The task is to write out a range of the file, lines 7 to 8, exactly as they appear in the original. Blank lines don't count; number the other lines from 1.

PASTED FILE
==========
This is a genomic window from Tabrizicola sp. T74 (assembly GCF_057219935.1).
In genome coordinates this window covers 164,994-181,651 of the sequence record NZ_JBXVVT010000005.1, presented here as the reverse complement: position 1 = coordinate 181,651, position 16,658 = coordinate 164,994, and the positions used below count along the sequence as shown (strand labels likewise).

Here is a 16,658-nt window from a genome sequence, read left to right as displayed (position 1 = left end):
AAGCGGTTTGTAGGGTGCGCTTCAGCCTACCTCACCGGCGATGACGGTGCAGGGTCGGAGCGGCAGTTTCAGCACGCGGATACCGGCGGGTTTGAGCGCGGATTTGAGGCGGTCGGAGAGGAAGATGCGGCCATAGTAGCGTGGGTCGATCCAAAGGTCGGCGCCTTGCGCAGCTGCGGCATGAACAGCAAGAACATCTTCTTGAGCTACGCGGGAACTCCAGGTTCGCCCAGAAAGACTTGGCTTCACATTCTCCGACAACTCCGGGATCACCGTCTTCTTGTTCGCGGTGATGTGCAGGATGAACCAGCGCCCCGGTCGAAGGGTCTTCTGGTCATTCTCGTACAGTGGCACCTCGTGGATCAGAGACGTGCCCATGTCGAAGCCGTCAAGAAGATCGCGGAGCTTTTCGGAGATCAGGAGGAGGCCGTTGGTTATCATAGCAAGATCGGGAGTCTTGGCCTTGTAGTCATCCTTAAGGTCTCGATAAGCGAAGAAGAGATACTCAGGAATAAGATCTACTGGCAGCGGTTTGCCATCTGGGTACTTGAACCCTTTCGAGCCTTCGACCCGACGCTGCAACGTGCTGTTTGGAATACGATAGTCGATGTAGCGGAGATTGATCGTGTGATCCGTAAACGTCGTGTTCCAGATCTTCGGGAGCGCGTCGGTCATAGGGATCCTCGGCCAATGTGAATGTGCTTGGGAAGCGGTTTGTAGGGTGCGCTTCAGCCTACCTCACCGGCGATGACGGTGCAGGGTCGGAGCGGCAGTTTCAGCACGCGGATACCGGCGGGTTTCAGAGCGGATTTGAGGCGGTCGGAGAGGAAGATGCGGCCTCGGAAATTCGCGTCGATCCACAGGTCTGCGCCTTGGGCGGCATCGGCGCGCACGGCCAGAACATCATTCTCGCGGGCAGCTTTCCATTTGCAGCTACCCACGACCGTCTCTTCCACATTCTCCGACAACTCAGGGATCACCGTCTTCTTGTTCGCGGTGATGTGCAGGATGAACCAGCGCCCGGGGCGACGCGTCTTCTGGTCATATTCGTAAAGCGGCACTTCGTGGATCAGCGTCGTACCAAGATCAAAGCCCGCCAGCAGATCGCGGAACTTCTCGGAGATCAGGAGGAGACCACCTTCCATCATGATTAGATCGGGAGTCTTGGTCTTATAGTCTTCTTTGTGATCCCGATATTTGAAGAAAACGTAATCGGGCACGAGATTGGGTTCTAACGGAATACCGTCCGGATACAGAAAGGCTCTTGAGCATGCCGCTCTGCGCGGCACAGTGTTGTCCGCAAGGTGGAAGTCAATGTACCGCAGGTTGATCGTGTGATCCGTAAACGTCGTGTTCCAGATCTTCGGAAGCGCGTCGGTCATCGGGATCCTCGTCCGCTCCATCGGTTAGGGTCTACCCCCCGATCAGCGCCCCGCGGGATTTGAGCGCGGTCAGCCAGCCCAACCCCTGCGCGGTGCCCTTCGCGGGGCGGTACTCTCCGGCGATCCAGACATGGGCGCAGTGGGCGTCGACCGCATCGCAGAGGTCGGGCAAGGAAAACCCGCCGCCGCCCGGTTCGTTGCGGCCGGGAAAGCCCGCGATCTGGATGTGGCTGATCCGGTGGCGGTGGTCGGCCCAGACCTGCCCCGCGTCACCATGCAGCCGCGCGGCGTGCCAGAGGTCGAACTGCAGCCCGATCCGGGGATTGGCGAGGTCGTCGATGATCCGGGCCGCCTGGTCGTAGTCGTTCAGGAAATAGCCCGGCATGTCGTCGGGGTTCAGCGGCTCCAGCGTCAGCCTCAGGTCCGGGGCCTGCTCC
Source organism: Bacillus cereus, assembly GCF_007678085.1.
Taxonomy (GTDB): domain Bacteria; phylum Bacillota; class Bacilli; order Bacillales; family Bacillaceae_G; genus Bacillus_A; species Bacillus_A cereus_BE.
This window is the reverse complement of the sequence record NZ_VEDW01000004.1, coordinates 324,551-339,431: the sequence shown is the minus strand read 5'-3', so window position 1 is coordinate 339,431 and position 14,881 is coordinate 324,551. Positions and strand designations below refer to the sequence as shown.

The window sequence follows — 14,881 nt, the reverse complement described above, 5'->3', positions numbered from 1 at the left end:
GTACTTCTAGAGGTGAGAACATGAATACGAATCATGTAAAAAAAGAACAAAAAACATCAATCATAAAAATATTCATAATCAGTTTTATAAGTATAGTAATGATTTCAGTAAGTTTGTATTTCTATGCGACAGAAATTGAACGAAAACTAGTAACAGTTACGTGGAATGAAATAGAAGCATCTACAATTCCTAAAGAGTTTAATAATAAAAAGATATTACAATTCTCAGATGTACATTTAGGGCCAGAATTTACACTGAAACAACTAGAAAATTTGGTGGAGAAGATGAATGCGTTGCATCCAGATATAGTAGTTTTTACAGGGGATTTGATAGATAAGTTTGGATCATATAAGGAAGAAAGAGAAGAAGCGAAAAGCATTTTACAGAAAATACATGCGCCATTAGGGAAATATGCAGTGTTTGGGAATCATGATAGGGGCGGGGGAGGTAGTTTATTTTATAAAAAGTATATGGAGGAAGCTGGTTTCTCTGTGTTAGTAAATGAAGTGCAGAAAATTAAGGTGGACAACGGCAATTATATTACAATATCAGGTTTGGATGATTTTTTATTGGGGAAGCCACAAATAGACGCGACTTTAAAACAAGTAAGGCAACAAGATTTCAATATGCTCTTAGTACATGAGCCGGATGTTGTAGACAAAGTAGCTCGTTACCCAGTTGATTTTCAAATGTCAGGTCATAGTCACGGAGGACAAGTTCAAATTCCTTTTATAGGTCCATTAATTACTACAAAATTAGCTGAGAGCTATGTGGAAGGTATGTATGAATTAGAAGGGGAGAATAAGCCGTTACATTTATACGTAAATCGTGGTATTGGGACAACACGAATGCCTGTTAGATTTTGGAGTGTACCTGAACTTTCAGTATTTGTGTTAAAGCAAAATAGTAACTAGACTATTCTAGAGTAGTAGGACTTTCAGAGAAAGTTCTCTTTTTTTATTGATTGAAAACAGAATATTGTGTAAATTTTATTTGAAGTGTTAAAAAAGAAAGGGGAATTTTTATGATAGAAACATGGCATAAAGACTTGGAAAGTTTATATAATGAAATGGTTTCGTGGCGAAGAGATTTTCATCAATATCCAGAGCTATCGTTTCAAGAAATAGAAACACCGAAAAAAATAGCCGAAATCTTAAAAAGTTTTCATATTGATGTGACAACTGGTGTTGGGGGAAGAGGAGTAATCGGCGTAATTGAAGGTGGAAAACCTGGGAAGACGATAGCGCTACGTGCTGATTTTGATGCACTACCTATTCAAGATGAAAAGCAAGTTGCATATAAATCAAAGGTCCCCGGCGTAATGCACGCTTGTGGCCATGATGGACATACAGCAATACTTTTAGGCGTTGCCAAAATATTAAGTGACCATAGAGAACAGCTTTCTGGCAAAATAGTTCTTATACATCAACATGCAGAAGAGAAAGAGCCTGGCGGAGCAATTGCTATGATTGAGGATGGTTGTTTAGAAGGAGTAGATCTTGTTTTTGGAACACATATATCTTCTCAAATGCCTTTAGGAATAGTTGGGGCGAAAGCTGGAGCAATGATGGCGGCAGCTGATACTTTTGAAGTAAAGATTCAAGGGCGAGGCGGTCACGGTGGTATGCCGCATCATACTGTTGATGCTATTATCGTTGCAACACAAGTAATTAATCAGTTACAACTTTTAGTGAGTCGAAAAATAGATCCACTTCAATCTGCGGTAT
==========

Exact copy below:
This window is the reverse complement of the sequence record NZ_VEDW01000004.1, coordinates 324,551-339,431: the sequence shown is the minus strand read 5'-3', so window position 1 is coordinate 339,431 and position 14,881 is coordinate 324,551. Positions and strand designations below refer to the sequence as shown.

The window sequence follows — 14,881 nt, the reverse complement described above, 5'->3', positions numbered from 1 at the left end: